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'The Act,' on Hulu, is a Tragic, Twisted, True Story
March 20, 2019  | By David Hinckley
 

Prepare to feel sad when you watch Hulu’s new drama The Act.

The Act, which premieres Wednesday on the streaming service, joins television’s crowded roster of dramas based on real-life crimes. Where others tend to quickly turn dark, however, The Act spends more of its first hour being sad.

Gypsy Rose Blanchard (Joey King, top) is a teenage girl seemingly fated to live her life in a literal wheelchair and a figurative bubble.

Her mother, Dee Dee (Patricia Arquette, top), is Gypsy’s caregiver and constant companion. And when we say constant, we mean constant. She would be called a helicopter Mom except the way she sees it, Gypsy really does require full-time attention and micromanaging.  

As Dee Dee explains to her new neighbor Mel (Chloë Sevigny), Gypsy was assembled all wrong. She can’t walk, she has to be fed intravenously because she has swallowing issues, she’s allergic to things like sugar, and on and on. The emergency room is her second home.

We join the story just as Gypsy and Dee Dee have moved to Missouri. They were washed out of their Louisiana home by Hurricane Katrina, we’re told, and now they’ve been lucky enough to score a Habitat for Humanity home in a nice neighborly cul-de-sac up in the drier north.

Gypsy at first just seems grateful for everything Mom does, except soon we start to get little hints that something is off.

In one early scene, Dee Dee shaves Gypsy’s head, telling her this makes her life easier and makes her look prettier. It also, however, broadens the inevitable and already substantial gap between Gypsy and other kids her age.

Similarly, it may be sweet for Mom and daughter to watch Disney movies together. But when other girls Gypsy’s age are starting to have boyfriends, her Mom has her still talking about going out for Halloween as a character from Frozen.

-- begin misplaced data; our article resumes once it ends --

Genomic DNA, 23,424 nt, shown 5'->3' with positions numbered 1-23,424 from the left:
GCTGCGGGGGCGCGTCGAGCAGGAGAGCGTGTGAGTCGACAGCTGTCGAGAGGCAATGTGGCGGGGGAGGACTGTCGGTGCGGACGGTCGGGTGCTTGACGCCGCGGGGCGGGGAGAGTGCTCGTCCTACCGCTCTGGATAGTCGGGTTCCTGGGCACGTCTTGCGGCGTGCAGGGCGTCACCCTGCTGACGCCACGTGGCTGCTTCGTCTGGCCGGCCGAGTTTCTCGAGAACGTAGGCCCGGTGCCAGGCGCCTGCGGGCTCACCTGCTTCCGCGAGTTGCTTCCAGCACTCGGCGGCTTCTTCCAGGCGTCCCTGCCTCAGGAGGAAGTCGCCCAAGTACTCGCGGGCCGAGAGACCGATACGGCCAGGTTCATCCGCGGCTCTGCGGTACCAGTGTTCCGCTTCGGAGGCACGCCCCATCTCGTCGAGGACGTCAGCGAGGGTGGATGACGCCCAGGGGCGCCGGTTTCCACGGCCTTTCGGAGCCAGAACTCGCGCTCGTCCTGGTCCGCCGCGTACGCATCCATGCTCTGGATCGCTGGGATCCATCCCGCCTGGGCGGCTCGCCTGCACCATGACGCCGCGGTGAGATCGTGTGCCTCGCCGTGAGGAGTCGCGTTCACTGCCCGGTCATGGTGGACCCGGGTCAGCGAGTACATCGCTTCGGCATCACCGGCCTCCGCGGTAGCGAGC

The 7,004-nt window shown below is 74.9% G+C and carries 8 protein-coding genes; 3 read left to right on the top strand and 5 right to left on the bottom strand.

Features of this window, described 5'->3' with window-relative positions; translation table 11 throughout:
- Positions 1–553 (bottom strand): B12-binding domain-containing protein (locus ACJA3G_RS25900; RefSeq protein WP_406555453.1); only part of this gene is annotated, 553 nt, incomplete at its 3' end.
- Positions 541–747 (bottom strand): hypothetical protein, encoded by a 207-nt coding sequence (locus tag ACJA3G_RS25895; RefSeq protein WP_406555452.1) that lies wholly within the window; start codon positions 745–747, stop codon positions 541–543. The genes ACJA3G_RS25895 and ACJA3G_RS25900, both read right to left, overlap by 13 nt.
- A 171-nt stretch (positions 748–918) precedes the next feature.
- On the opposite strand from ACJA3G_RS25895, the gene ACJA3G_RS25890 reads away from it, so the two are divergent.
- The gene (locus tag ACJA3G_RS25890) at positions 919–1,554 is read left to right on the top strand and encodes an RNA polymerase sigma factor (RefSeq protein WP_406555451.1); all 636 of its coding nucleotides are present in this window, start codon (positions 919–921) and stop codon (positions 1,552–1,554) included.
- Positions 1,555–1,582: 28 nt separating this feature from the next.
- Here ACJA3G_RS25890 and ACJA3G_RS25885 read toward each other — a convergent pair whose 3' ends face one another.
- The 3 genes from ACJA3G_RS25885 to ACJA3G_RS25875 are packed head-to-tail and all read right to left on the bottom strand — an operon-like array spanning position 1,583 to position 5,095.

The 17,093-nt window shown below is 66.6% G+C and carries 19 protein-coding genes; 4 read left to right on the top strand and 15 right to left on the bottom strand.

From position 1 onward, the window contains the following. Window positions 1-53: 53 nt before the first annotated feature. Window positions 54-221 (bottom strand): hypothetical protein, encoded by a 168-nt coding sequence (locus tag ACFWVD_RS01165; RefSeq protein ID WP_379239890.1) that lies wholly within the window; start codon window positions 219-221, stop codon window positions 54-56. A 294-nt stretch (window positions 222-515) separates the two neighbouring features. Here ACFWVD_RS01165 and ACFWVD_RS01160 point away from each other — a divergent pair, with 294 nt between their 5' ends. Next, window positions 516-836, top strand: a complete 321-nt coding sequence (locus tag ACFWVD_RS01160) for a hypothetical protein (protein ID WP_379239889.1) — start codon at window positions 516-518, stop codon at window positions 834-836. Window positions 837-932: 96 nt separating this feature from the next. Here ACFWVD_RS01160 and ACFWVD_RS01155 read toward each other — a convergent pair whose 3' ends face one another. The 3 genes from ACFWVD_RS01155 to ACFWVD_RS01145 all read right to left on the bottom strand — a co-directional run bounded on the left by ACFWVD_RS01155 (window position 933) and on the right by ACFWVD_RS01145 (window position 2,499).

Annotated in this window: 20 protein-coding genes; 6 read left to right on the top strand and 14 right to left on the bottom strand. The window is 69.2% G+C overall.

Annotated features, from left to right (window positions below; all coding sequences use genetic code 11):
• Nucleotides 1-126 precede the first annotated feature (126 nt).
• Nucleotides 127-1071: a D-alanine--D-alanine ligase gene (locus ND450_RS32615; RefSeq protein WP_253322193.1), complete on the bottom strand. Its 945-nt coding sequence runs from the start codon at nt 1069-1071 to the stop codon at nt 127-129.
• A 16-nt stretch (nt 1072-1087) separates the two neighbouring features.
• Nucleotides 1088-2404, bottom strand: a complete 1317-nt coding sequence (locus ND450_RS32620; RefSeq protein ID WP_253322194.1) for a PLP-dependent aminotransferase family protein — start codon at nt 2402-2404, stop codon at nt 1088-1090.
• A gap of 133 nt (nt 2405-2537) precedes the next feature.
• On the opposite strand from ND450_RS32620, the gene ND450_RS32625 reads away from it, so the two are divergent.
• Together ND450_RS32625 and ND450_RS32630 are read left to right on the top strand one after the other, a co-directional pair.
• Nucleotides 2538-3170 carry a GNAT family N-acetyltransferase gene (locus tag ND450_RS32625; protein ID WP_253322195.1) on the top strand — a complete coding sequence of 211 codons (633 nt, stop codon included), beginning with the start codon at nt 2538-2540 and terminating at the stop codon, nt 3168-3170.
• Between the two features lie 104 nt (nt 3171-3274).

This disconnect between the life Dee Dee has molded for Gypsy and the life about which Gypsy is beginning to dream intensifies when Gypsy meets Mel’s daughter Lacey (AnnaSophia Robb), who is about the same age and takes a liking to Gypsy.

The deal is clinched after Lacey mentions and then points out her boyfriend, Jake. The next time Gypsy has a moment alone at home, she grabs Dee Dee’s laptop and wistfully Googles images for “best friends” and “boyfriend kiss.”

So yes, any hint of subtlety has now disappeared. Dee Dee becomes more ominous with every scene, and soon we start to get further clues about Gypsy as well.

Meanwhile, Mel has shifted from cynical and unpleasant to rather nicely nuanced. Lacey, who’s pretty and popular enough to play the mean girl without breaking a sweat, still seems to be rather more gentle and caring.

When the show’s featured crime occurs, we think we have a sense of where everyone is positioned on the chessboard. Naturally, we don’t, which we gradually realize as The Act becomes more of a crime mystery.

Arquette is solid in an unlikeable role, King gives Gypsy multiple dimensions, and Sevigny is terrific as a character who starts out flat and expands.

The Act also gets a little less sad, albeit perhaps darker, after the first episode. At that point, we also have no idea where it will go, which is all to the good in a suspense drama.

The setup, however, doesn’t come easy.

 
 
 
 
 
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